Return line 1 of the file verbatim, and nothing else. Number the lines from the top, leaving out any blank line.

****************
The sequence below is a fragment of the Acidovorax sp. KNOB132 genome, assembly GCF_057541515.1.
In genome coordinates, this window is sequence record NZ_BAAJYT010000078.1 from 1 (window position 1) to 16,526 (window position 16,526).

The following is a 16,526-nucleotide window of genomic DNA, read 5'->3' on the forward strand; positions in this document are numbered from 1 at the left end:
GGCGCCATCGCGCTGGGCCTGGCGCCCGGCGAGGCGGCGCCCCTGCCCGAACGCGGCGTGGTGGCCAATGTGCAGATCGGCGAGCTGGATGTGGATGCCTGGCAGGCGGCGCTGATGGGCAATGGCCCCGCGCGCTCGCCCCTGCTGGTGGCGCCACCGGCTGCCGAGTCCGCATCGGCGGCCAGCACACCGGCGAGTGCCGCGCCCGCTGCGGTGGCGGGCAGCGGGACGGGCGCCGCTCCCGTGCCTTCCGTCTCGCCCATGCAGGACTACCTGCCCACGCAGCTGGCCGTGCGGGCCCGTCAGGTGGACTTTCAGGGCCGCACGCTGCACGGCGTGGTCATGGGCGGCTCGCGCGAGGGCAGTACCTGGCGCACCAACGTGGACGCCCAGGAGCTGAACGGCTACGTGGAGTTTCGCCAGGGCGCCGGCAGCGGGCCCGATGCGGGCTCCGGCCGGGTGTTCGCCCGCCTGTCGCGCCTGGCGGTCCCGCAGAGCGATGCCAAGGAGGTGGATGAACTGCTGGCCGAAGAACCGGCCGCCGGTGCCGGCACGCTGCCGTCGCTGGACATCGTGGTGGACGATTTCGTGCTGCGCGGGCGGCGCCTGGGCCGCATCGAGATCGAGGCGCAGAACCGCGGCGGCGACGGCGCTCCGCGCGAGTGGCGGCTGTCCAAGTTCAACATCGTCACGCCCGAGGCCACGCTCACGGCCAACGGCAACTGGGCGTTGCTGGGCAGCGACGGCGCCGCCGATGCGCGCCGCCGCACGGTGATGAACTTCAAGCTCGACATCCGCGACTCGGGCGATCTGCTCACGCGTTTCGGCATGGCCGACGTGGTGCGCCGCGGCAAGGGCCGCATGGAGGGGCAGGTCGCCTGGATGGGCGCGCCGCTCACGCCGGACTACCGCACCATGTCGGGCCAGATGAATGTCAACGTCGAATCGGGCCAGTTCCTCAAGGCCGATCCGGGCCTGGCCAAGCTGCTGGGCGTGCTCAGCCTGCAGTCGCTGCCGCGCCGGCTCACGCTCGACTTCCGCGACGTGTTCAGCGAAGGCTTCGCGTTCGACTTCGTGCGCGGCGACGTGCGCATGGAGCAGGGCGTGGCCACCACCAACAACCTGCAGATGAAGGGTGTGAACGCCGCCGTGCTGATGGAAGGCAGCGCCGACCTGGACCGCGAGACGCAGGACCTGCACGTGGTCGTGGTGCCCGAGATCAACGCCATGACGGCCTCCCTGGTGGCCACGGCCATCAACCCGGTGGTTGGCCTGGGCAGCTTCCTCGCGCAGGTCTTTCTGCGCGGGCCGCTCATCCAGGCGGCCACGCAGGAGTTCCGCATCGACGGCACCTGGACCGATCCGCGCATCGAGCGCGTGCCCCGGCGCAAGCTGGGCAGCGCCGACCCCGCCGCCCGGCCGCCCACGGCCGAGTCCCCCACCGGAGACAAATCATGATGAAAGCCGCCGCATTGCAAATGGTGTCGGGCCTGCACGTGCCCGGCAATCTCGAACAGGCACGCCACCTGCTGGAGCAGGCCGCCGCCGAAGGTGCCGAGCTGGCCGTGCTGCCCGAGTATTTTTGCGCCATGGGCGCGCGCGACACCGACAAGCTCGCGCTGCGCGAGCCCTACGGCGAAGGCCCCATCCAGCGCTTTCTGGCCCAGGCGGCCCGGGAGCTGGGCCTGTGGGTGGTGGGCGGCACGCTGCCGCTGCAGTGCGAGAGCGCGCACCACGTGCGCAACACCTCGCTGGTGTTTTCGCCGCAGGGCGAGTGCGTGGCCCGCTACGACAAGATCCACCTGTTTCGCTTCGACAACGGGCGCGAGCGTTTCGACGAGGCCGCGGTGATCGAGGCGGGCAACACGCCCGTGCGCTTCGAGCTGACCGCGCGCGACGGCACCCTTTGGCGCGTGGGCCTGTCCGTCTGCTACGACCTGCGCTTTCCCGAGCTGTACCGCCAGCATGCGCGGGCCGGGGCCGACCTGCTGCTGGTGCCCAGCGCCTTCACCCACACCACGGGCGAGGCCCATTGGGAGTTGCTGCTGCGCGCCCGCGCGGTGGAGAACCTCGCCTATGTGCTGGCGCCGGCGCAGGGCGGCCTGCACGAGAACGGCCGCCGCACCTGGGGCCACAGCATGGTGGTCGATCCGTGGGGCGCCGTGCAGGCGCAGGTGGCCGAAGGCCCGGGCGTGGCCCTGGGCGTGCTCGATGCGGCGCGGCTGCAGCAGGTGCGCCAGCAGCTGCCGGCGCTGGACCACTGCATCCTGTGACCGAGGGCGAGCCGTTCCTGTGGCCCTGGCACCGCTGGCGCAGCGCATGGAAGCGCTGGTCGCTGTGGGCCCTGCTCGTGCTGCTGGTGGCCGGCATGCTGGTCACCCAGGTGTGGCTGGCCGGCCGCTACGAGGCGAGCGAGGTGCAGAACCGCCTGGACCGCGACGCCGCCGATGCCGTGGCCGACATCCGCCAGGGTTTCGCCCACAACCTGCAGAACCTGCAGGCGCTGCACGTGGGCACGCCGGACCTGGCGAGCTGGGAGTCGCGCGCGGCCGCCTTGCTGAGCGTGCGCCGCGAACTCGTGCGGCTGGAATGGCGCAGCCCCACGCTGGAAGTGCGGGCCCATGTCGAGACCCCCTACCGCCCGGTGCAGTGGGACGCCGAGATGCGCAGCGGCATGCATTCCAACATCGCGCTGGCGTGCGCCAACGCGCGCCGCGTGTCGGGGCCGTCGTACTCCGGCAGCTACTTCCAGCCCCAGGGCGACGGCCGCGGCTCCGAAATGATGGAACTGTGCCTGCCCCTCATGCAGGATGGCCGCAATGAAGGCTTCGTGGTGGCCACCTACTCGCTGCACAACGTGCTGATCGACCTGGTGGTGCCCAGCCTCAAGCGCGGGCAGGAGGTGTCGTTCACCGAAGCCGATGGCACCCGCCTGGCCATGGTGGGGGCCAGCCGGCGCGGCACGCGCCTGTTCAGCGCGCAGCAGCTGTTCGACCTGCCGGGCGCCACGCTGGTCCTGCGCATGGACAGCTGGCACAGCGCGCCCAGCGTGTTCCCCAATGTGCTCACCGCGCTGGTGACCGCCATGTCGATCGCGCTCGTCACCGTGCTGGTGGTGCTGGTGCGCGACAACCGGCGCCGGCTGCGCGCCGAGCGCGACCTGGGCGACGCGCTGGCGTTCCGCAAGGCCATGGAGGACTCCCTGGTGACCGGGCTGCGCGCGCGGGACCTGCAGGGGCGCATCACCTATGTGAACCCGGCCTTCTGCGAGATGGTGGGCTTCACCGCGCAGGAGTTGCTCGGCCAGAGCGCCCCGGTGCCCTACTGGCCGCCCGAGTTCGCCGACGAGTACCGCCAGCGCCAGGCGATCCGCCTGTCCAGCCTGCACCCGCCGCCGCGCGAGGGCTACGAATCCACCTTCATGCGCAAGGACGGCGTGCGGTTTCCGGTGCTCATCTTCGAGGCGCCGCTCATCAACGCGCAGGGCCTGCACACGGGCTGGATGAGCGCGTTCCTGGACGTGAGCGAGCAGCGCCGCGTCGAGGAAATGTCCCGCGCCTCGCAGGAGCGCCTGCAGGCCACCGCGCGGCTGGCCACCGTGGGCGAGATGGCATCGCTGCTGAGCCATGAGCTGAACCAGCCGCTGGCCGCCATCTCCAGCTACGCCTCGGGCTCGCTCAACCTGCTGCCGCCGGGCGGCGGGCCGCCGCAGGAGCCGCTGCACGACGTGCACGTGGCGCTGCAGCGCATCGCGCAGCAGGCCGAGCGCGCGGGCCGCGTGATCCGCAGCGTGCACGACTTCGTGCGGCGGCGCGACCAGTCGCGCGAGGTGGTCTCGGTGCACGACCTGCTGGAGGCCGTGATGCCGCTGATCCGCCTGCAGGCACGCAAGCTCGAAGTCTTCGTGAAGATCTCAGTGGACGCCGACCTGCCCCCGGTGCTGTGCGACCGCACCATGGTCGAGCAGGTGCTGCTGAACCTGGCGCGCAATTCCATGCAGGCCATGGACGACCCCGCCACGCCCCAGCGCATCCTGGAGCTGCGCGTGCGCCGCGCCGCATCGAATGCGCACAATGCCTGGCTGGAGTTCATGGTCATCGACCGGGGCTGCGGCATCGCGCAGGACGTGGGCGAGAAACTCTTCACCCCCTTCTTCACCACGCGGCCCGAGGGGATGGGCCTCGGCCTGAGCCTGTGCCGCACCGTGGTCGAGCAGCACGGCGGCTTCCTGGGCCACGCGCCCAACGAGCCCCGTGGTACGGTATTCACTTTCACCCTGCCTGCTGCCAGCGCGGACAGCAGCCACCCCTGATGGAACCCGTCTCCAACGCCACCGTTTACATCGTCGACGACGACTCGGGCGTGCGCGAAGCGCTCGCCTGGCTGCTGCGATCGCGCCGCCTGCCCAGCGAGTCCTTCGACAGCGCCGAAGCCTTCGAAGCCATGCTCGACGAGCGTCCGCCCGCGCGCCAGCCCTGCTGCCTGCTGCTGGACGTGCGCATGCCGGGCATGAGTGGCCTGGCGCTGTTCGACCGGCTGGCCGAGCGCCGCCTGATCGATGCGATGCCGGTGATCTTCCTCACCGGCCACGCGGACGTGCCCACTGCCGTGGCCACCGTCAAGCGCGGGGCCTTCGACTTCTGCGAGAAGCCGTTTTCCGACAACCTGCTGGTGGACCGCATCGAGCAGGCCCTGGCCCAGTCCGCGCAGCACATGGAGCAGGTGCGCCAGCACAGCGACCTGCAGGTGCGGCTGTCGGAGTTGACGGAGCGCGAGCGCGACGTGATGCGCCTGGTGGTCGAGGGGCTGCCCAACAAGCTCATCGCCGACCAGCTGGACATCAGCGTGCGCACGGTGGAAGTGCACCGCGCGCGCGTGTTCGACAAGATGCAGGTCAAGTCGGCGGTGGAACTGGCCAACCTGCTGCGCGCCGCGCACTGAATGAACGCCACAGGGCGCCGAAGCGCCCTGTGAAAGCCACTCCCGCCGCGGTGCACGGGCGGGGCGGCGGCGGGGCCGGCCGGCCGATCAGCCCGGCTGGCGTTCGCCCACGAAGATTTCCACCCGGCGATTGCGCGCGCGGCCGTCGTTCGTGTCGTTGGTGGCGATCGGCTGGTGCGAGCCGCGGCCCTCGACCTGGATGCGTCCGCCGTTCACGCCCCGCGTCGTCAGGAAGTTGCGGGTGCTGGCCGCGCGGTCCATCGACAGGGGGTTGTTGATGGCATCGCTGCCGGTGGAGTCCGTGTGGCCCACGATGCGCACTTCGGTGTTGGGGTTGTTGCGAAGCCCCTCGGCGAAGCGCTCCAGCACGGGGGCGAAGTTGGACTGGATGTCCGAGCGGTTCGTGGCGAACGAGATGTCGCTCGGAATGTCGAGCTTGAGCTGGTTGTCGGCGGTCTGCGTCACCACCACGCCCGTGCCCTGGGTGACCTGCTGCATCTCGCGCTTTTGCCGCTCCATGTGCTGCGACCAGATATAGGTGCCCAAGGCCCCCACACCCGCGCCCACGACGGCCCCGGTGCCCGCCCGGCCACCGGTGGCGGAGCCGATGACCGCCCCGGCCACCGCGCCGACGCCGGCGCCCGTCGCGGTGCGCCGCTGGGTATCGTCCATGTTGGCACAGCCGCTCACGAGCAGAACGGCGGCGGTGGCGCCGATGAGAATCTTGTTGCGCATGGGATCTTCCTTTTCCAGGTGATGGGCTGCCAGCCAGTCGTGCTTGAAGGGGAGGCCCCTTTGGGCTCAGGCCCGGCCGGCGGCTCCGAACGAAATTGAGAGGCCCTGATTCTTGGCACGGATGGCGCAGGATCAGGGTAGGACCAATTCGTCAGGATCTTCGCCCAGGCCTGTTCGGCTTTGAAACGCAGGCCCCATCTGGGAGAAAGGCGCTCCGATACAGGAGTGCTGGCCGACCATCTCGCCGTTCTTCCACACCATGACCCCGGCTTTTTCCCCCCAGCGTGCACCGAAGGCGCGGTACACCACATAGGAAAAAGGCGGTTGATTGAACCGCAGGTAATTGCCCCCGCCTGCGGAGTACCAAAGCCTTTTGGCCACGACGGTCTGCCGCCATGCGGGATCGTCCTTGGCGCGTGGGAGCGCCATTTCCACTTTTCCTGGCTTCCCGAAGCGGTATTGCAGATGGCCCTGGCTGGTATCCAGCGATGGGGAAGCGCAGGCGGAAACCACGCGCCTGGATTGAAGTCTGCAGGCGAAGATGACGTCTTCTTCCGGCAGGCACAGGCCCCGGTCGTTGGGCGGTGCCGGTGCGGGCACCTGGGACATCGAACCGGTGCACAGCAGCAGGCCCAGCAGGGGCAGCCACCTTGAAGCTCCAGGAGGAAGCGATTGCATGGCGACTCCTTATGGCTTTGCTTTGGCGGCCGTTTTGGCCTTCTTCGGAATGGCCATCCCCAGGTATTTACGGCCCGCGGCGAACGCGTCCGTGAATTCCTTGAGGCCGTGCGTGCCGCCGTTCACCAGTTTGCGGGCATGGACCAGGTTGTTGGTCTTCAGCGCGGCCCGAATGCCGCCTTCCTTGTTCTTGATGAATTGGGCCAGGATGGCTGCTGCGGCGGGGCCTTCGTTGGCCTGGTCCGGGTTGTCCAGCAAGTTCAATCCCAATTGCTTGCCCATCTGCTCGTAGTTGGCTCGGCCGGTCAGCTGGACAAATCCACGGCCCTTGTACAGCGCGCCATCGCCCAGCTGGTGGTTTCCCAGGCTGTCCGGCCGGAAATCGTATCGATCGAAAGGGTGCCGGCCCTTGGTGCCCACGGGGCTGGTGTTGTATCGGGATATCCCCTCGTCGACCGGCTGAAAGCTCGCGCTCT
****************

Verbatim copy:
The sequence below is a fragment of the Acidovorax sp. KNOB132 genome, assembly GCF_057541515.1.